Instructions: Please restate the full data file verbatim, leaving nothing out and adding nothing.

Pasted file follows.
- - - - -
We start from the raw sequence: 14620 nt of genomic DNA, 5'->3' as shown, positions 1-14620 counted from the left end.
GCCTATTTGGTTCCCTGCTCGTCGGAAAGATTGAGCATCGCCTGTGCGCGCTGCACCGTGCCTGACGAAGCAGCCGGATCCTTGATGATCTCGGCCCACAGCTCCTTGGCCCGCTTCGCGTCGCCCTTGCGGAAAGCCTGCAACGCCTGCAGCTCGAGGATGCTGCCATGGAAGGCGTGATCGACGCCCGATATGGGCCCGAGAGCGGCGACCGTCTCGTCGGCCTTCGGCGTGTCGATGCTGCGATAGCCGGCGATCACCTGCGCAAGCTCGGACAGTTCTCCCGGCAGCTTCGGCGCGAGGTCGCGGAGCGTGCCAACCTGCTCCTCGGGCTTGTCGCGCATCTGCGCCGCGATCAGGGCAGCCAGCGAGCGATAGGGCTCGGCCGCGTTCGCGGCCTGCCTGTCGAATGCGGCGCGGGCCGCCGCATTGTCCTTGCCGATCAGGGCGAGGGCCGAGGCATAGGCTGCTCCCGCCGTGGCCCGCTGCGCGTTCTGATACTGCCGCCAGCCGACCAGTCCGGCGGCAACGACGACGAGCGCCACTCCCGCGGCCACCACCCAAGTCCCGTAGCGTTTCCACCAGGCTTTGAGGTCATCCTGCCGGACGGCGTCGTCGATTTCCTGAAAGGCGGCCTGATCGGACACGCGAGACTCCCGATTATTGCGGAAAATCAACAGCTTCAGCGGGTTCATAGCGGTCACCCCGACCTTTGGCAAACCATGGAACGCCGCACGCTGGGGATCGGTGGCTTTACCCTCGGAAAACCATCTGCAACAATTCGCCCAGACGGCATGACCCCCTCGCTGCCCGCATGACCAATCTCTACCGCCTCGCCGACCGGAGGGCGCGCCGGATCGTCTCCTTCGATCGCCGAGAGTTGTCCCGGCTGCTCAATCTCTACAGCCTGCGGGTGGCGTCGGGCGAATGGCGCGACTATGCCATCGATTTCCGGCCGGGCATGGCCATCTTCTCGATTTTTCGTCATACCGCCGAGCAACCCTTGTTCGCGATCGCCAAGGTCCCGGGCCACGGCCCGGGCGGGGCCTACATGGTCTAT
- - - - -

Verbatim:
We start from the raw sequence: 14620 nt of genomic DNA, 5'->3' as shown, positions 1-14620 counted from the left end.
GCCTATTTGGTTCCCTGCTCGTCGGAAAGATTGAGCATCGCCTGTGCGCGCTGCACCGTGCCTGACGAAGCAGCCGGATCCTTGATGATCTCGGCCCACAGCTCCTTGGCCCGCTTCGCGTCGCCCTTGCGGAAAGCCTGCAACGCCTGCAGCTCGAGGATGCTGCCATGGAAGGCGTGATCGACGCCCGATATGGGCCCGAGAGCGGCGACCGTCTCGTCGGCCTTCGGCGTGTCGATGCTGCGATAGCCGGCGATCACCTGCGCAAGCTCGGACAGTTCTCCCGGCAGCTTCGGCGCGAGGTCGCGGAGCGTGCCAACCTGCTCCTCGGGCTTGTCGCGCATCTGCGCCGCGATCAGGGCAGCCAGCGAGCGATAGGGCTCGGCCGCGTTCGCGGCCTGCCTGTCGAATGCGGCGCGGGCCGCCGCATTGTCCTTGCCGATCAGGGCGAGGGCCGAGGCATAGGCTGCTCCCGCCGTGGCCCGCTGCGCGTTCTGATACTGCCGCCAGCCGACCAGTCCGGCGGCAACGACGACGAGCGCCACTCCCGCGGCCACCACCCAAGTCCCGTAGCGTTTCCACCAGGCTTTGAGGTCATCCTGCCGGACGGCGTCGTCGATTTCCTGAAAGGCGGCCTGATCGGACACGCGAGACTCCCGATTATTGCGGAAAATCAACAGCTTCAGCGGGTTCATAGCGGTCACCCCGACCTTTGGCAAACCATGGAACGCCGCACGCTGGGGATCGGTGGCTTTACCCTCGGAAAACCATCTGCAACAATTCGCCCAGACGGCATGACCCCCTCGCTGCCCGCATGACCAATCTCTACCGCCTCGCCGACCGGAGGGCGCGCCGGATCGTCTCCTTCGATCGCCGAGAGTTGTCCCGGCTGCTCAATCTCTACAGCCTGCGGGTGGCGTCGGGCGAATGGCGCGACTATGCCATCGATTTCCGGCCGGGCATGGCCATCTTCTCGATTTTTCGTCATACCGCCGAGCAACCCTTGTTCGCGATCGCCAAGGTCCCGGGCCACGGCCCGGGCGGGGCCTACATGGTCTAT